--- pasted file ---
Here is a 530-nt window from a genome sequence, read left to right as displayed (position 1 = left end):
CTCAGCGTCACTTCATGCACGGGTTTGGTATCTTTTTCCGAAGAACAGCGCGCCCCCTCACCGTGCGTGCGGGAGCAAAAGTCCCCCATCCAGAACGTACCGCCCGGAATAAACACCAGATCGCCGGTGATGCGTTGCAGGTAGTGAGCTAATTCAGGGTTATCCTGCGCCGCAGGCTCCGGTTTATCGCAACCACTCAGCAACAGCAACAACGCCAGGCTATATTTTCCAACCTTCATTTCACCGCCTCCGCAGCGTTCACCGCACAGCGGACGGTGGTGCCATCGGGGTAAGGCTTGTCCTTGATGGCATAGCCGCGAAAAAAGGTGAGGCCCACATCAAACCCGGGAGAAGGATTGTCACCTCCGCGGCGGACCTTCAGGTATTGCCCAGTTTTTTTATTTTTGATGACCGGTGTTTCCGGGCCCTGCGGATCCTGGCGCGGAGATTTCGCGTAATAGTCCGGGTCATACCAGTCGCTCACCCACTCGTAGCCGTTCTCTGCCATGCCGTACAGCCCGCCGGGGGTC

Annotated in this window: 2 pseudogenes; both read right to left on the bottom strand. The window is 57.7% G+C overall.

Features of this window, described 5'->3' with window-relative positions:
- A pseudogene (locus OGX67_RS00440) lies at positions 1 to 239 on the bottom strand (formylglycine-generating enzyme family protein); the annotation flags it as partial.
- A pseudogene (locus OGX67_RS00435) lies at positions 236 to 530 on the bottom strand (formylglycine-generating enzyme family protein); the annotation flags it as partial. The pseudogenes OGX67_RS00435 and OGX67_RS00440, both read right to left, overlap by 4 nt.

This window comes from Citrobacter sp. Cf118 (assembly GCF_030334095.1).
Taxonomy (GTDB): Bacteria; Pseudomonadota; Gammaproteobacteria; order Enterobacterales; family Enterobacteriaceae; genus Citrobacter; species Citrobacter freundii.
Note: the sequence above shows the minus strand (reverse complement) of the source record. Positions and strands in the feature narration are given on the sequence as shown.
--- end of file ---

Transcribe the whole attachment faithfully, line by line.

Here is a 530-nt window from a genome sequence, read left to right as displayed (position 1 = left end):
CTCAGCGTCACTTCATGCACGGGTTTGGTATCTTTTTCCGAAGAACAGCGCGCCCCCTCACCGTGCGTGCGGGAGCAAAAGTCCCCCATCCAGAACGTACCGCCCGGAATAAACACCAGATCGCCGGTGATGCGTTGCAGGTAGTGAGCTAATTCAGGGTTATCCTGCGCCGCAGGCTCCGGTTTATCGCAACCACTCAGCAACAGCAACAACGCCAGGCTATATTTTCCAACCTTCATTTCACCGCCTCCGCAGCGTTCACCGCACAGCGGACGGTGGTGCCATCGGGGTAAGGCTTGTCCTTGATGGCATAGCCGCGAAAAAAGGTGAGGCCCACATCAAACCCGGGAGAAGGATTGTCACCTCCGCGGCGGACCTTCAGGTATTGCCCAGTTTTTTTATTTTTGATGACCGGTGTTTCCGGGCCCTGCGGATCCTGGCGCGGAGATTTCGCGTAATAGTCCGGGTCATACCAGTCGCTCACCCACTCGTAGCCGTTCTCTGCCATGCCGTACAGCCCGCCGGGGGTC

Annotated in this window: 2 pseudogenes; both read right to left on the bottom strand. The window is 57.7% G+C overall.

Features of this window, described 5'->3' with window-relative positions:
- A pseudogene (locus OGX67_RS00440) lies at positions 1 to 239 on the bottom strand (formylglycine-generating enzyme family protein); the annotation flags it as partial.
- A pseudogene (locus OGX67_RS00435) lies at positions 236 to 530 on the bottom strand (formylglycine-generating enzyme family protein); the annotation flags it as partial. The pseudogenes OGX67_RS00435 and OGX67_RS00440, both read right to left, overlap by 4 nt.

This window comes from Citrobacter sp. Cf118 (assembly GCF_030334095.1).
Taxonomy (GTDB): Bacteria; Pseudomonadota; Gammaproteobacteria; order Enterobacterales; family Enterobacteriaceae; genus Citrobacter; species Citrobacter freundii.
Note: the sequence above shows the minus strand (reverse complement) of the source record. Positions and strands in the feature narration are given on the sequence as shown.